The Paris System for Reporting Urinary Cytology: The quest to develop a standardized terminology

Güliz A. Barkan, Eva M. Wojcik, Ritu Nayar, Spasenija Savic-Prince, Marcus L. Quek, Daniel F I Kurtycz, Dorothy Rosenthal

Research output: Contribution to journalArticle

Abstract

The main purpose of urine cytology is to detect high-grade urothelial carcinoma (HGUC). With this principle in mind, The Paris System (TPS) Working Group, composed of cytopathologists, surgical pathologists, and urologists, has proposed and published a standardized reporting system that includes specific diagnostic categories and cytomorphologic criteria for the reliable diagnosis of HGUC. This paper outlines the essential elements of TPS and the process that led to the formation and rationale of the reporting system.The Paris System Working Group, organized at the 2013 International Congress of Cytology, conceived a standardized platform on which to base cytologic interpretation of urine samples. The widespread dissemination of this approach to cytologic examination and reporting of urologic samples and the scheme's universal acceptance by pathologists and urologists is critical for its success. For urologists, understanding the diagnostic criteria, their clinical implications, and the limitations of TPS is essential if they are to utilize urine cytology and noninvasive ancillary tests in a thoughtful and practical manner. This is the first international/inclusive attempt at standardizing urinary cytology. The success of TPS will depend on the pathology and urology communities working collectively to improve this seminal paradigm shift, and optimize the impact on patient care.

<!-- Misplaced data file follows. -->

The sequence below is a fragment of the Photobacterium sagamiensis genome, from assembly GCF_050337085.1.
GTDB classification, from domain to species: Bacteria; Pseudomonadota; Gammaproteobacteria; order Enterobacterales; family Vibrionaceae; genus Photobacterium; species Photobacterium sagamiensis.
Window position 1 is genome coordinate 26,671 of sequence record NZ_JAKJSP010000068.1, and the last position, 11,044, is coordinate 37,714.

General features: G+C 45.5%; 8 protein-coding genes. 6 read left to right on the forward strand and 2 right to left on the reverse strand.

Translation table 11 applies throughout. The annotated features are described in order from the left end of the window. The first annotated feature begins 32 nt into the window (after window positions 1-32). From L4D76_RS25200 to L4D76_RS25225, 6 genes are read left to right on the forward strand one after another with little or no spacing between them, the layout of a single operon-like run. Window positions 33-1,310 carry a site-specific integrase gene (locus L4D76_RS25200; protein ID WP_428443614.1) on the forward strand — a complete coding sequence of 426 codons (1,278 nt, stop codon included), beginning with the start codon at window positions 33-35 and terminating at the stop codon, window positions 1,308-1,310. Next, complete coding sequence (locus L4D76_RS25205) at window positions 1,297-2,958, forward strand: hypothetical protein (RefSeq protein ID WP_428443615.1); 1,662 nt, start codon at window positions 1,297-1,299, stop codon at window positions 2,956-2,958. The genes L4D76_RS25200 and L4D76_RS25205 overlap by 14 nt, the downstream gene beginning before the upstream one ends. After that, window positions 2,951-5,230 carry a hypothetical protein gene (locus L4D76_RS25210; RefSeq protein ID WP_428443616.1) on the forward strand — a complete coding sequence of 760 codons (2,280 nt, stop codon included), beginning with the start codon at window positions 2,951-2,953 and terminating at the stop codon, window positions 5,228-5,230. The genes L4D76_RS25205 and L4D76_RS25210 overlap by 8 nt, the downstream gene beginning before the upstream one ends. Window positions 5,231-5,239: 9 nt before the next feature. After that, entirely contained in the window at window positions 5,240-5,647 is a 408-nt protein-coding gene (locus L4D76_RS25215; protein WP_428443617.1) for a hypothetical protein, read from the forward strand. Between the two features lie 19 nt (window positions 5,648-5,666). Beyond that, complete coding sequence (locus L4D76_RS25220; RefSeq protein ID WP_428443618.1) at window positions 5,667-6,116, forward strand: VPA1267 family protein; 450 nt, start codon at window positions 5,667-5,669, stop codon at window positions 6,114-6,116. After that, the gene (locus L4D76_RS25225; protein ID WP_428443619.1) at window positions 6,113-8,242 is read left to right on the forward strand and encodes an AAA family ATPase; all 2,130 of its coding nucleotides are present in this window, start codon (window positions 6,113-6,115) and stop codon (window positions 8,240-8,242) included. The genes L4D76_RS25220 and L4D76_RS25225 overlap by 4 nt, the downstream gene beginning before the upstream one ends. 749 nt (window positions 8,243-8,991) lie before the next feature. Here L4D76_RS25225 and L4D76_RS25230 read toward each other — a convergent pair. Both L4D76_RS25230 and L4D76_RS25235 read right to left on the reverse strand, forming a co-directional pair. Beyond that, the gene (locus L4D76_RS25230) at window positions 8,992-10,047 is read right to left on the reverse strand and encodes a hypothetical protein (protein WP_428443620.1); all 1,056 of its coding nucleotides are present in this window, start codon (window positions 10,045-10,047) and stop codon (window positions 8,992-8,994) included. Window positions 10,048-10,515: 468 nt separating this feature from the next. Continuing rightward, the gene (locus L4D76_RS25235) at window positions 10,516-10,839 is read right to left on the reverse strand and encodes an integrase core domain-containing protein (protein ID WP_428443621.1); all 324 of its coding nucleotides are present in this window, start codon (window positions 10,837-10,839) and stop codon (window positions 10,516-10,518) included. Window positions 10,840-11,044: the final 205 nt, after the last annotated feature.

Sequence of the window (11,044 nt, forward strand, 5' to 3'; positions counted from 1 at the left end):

Original languageEnglish (US)
Pages (from-to)177-188
Number of pages12
JournalJournal of the American Society of Cytopathology
Volume5
Issue number3
DOIs
StatePublished - May 1 2016

Keywords

  • Bladder cancer
  • Standardized reporting terminology
  • The Paris System
  • Urine

ASJC Scopus subject areas

  • Pathology and Forensic Medicine

Fingerprint Dive into the research topics of 'The Paris System for Reporting Urinary Cytology: The quest to develop a standardized terminology'. Together they form a unique fingerprint.

  • Cite this